July 31, 2011
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I have a baby in the backseat and a maniac riding shotgun. I am drifting all over the road because all my fear-blurred eyes want to do is glance at the gun in his hand, and the needle on my speedometer is nearing twice the legal speed limit in my stagnant little town. I register my own heavy breathing and weigh it against the steady, slow exhales of my passenger. The weapon is steady in his hand. How are you so calm? I think to say, but I press my lips firmly together and harden my grip on the steering wheel. I wish that I do not know exactly where I am going, that I will not have to grit my teeth and smile at familiar faces. I wish I could keep driving until I see a way out. But as I make my final turn, I feel the weight of the end drawing closer.

Two Days Earlier

I hate my job. I stare at the same gleaming surfaces every day; polished marble floors and countertops under the translucent bowl-shaped lights descending from the high ceiling. Soft tones of green wash throughout the room. They make me sick. I smile half-heartedly at customers and silently make judgments about each of them based on their appearances. I feel like my own clothes don’t fit. I wear a nametag, for Christ’s sake. I want to move, walk, run. But I stand behind a counter and simmer behind my façade of expert blandness. I am a teller for Omega Bank of Herling, Iowa.

Today, I wake up to my sister pounding on my door and asking me, apparently for the third time, to feed Lilly. My long brown hair is knotted impressively in several places, and I fell asleep without taking my makeup off again so my eyelashes are stuck together. I glance at myself in the mirror. My eyes are bloodshot with exhaustion, their redness popping against the green of my irises. My skin is pale, and my nail polish has been reduced to jagged patches in the middle of each nail. My eyebrows need some upkeep and I haven’t shaved my legs in days. I hear Lilly crying in the next room and I rush over to her.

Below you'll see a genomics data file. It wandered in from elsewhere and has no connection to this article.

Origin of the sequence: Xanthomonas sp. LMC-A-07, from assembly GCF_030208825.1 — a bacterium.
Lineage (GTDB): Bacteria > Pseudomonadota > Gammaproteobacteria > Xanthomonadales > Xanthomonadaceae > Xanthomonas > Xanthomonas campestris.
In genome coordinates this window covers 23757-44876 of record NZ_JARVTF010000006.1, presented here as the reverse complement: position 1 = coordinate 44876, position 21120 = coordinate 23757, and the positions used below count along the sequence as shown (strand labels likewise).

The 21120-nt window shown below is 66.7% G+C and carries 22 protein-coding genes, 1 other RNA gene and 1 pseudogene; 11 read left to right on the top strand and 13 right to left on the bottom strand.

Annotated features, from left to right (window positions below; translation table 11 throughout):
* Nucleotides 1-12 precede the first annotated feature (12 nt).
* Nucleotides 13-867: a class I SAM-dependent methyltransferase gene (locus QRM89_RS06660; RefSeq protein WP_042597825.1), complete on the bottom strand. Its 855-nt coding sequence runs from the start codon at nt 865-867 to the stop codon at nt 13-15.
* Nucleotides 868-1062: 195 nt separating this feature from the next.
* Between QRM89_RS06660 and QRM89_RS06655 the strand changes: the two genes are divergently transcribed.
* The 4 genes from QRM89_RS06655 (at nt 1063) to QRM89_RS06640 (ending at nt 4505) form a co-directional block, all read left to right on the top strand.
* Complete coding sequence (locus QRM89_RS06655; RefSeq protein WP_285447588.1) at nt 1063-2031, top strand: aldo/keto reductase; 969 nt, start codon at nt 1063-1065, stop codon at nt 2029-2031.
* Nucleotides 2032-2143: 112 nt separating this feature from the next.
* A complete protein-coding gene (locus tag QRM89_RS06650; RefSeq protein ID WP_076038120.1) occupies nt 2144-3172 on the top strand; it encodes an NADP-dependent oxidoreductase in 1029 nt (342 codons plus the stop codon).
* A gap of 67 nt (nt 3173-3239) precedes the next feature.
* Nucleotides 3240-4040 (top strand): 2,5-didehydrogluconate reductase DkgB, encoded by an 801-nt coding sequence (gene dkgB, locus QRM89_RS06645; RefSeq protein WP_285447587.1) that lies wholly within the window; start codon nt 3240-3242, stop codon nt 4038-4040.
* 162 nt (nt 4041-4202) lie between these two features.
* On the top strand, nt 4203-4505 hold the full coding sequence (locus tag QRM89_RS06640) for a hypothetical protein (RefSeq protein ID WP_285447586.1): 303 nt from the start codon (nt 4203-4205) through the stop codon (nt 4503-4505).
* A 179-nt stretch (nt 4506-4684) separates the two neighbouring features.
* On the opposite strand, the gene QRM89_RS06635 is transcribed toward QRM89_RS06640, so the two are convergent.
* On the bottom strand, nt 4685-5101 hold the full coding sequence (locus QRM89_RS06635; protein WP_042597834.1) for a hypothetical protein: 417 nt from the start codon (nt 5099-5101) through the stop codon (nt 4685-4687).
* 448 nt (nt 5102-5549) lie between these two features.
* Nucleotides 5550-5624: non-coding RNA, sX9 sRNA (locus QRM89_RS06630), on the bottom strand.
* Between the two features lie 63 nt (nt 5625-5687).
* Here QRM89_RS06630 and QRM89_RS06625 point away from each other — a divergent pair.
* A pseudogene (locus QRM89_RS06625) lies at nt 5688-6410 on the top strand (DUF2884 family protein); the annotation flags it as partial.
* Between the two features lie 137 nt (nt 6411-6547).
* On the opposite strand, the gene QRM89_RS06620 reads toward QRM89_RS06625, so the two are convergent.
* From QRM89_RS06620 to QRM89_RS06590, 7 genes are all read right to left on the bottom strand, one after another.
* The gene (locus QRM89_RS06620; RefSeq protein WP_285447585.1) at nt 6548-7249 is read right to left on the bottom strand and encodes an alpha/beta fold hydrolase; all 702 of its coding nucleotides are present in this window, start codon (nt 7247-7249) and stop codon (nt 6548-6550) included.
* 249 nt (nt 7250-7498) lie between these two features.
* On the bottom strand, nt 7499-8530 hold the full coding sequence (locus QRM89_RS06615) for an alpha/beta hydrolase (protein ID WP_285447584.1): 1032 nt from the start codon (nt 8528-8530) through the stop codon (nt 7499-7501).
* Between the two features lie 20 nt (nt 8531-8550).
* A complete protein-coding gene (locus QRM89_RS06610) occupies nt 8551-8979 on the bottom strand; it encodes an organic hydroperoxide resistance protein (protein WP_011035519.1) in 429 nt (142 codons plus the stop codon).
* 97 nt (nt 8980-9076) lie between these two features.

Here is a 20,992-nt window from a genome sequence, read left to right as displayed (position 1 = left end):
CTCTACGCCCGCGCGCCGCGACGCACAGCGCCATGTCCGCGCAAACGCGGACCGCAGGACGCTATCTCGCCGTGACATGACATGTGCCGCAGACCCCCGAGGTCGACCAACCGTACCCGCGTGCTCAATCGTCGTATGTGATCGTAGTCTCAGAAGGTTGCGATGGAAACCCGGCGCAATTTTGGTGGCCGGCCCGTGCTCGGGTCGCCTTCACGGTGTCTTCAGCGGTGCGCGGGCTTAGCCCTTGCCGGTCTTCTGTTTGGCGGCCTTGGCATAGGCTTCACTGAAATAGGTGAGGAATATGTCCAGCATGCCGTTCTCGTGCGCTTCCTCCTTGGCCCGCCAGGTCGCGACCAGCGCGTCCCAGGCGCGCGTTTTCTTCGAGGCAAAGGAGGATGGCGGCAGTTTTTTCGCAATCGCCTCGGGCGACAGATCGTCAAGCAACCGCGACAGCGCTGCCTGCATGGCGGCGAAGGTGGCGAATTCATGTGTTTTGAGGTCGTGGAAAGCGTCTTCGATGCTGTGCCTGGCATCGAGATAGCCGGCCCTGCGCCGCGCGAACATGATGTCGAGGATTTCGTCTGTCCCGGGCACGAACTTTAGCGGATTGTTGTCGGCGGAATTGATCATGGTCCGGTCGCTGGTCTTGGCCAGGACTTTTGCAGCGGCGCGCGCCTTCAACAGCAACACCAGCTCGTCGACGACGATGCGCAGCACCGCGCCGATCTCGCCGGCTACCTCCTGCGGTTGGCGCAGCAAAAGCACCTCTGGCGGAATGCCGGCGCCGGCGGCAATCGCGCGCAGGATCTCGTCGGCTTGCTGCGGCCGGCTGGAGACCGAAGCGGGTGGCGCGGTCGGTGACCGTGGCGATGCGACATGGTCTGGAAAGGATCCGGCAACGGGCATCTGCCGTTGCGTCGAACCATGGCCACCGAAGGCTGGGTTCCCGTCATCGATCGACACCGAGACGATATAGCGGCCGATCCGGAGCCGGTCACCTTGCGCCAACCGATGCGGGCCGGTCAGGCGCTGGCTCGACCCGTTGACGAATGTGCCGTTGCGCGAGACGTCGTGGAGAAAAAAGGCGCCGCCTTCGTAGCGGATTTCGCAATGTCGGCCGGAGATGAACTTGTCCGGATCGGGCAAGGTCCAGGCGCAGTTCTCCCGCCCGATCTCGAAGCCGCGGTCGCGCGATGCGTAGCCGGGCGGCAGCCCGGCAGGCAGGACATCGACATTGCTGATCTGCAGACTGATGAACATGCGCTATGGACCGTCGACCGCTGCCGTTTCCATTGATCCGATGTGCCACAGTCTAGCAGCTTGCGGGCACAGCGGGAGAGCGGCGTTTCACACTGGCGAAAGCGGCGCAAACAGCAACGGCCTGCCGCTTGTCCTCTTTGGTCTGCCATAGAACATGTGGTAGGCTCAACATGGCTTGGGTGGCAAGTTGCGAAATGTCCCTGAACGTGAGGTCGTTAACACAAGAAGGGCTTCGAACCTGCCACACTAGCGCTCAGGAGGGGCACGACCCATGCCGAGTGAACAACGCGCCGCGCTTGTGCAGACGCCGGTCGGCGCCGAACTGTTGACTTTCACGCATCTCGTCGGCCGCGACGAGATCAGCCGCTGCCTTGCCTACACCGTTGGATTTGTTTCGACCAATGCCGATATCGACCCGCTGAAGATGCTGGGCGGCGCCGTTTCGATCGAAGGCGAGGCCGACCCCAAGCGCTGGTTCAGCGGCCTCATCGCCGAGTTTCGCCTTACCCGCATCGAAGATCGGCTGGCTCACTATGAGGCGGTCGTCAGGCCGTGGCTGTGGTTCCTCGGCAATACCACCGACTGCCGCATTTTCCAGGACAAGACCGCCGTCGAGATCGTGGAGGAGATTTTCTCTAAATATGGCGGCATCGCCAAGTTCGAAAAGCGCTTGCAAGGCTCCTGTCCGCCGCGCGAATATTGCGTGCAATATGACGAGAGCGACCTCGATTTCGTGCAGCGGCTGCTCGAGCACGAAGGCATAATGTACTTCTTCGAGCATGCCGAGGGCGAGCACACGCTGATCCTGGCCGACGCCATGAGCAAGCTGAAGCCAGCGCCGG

“Shhh, Lilly, don’t cry,” I croon. “Where’s mama?” She hiccups and stares up at me, rubbing her chubby little cheeks with her fist. I pick her up, and as always I am surprised by her weight. “Baby Lilly is almost one year old,” I say to her in a singsong voice.

“Hannah! Did you feed her yet?” Ashley yells from her bedroom. My sister is anything but patient.

“Working on it,” I call. I sigh, hating the readiness of my answer and my automatic, worker-bee nature.

After she’s fed, I look around our apartment. There are dirty dishes piled high in the sink, half-eaten containers of food scattered on various countertops, and dirty clothes spilling out of the laundry room. The rugs are dirty. Bills sit unpaid on the kitchen table. The plants are edged with brown and they droop dejectedly toward the ground. Our home looks nearly as neglected as I do. I feel a wave of frustration: I spent the entire weekend cleaning and Ashley has already erased all signs of my hard work. I rub my temples briefly, and look down at my watch. S***. As usual, I will be late for work.